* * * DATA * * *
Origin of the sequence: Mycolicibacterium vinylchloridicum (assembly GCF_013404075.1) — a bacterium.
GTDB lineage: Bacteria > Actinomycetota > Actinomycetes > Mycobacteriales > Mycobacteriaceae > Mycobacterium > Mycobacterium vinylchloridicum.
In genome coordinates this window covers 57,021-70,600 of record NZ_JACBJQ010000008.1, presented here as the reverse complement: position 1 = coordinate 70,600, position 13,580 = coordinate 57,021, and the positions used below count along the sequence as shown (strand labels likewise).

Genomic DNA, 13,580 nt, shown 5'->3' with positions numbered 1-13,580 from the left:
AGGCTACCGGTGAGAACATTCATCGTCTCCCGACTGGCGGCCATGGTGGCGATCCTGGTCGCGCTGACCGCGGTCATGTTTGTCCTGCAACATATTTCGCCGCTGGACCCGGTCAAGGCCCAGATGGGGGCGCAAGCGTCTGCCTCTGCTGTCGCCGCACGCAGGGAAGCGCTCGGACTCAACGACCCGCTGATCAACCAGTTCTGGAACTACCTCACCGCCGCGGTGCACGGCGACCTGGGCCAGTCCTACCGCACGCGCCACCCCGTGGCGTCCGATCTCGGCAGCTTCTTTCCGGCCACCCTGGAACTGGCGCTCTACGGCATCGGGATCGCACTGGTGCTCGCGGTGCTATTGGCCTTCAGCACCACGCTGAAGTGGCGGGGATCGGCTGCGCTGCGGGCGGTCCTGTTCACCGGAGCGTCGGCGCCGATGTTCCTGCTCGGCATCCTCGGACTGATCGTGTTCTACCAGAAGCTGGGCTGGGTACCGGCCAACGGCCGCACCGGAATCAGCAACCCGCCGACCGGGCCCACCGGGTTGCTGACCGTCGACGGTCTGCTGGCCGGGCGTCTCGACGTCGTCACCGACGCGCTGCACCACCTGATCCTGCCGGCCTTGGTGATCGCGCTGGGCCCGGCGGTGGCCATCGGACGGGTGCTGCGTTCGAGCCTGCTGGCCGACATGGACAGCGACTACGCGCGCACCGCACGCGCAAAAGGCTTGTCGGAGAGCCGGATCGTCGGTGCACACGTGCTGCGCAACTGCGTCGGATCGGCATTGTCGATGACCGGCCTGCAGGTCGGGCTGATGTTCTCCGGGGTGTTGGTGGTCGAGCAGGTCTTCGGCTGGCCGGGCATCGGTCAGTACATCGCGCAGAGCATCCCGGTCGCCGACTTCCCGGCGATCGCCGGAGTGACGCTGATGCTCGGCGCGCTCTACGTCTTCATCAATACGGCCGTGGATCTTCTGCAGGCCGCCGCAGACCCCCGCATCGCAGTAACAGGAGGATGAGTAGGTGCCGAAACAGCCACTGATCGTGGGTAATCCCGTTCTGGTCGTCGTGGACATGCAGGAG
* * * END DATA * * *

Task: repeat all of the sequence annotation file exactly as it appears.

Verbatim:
Origin of the sequence: Mycolicibacterium vinylchloridicum (assembly GCF_013404075.1) — a bacterium.
GTDB lineage: Bacteria > Actinomycetota > Actinomycetes > Mycobacteriales > Mycobacteriaceae > Mycobacterium > Mycobacterium vinylchloridicum.
In genome coordinates this window covers 57,021-70,600 of record NZ_JACBJQ010000008.1, presented here as the reverse complement: position 1 = coordinate 70,600, position 13,580 = coordinate 57,021, and the positions used below count along the sequence as shown (strand labels likewise).

Genomic DNA, 13,580 nt, shown 5'->3' with positions numbered 1-13,580 from the left:
AGGCTACCGGTGAGAACATTCATCGTCTCCCGACTGGCGGCCATGGTGGCGATCCTGGTCGCGCTGACCGCGGTCATGTTTGTCCTGCAACATATTTCGCCGCTGGACCCGGTCAAGGCCCAGATGGGGGCGCAAGCGTCTGCCTCTGCTGTCGCCGCACGCAGGGAAGCGCTCGGACTCAACGACCCGCTGATCAACCAGTTCTGGAACTACCTCACCGCCGCGGTGCACGGCGACCTGGGCCAGTCCTACCGCACGCGCCACCCCGTGGCGTCCGATCTCGGCAGCTTCTTTCCGGCCACCCTGGAACTGGCGCTCTACGGCATCGGGATCGCACTGGTGCTCGCGGTGCTATTGGCCTTCAGCACCACGCTGAAGTGGCGGGGATCGGCTGCGCTGCGGGCGGTCCTGTTCACCGGAGCGTCGGCGCCGATGTTCCTGCTCGGCATCCTCGGACTGATCGTGTTCTACCAGAAGCTGGGCTGGGTACCGGCCAACGGCCGCACCGGAATCAGCAACCCGCCGACCGGGCCCACCGGGTTGCTGACCGTCGACGGTCTGCTGGCCGGGCGTCTCGACGTCGTCACCGACGCGCTGCACCACCTGATCCTGCCGGCCTTGGTGATCGCGCTGGGCCCGGCGGTGGCCATCGGACGGGTGCTGCGTTCGAGCCTGCTGGCCGACATGGACAGCGACTACGCGCGCACCGCACGCGCAAAAGGCTTGTCGGAGAGCCGGATCGTCGGTGCACACGTGCTGCGCAACTGCGTCGGATCGGCATTGTCGATGACCGGCCTGCAGGTCGGGCTGATGTTCTCCGGGGTGTTGGTGGTCGAGCAGGTCTTCGGCTGGCCGGGCATCGGTCAGTACATCGCGCAGAGCATCCCGGTCGCCGACTTCCCGGCGATCGCCGGAGTGACGCTGATGCTCGGCGCGCTCTACGTCTTCATCAATACGGCCGTGGATCTTCTGCAGGCCGCCGCAGACCCCCGCATCGCAGTAACAGGAGGATGAGTAGGTGCCGAAACAGCCACTGATCGTGGGTAATCCCGTTCTGGTCGTCGTGGACATGCAGGAG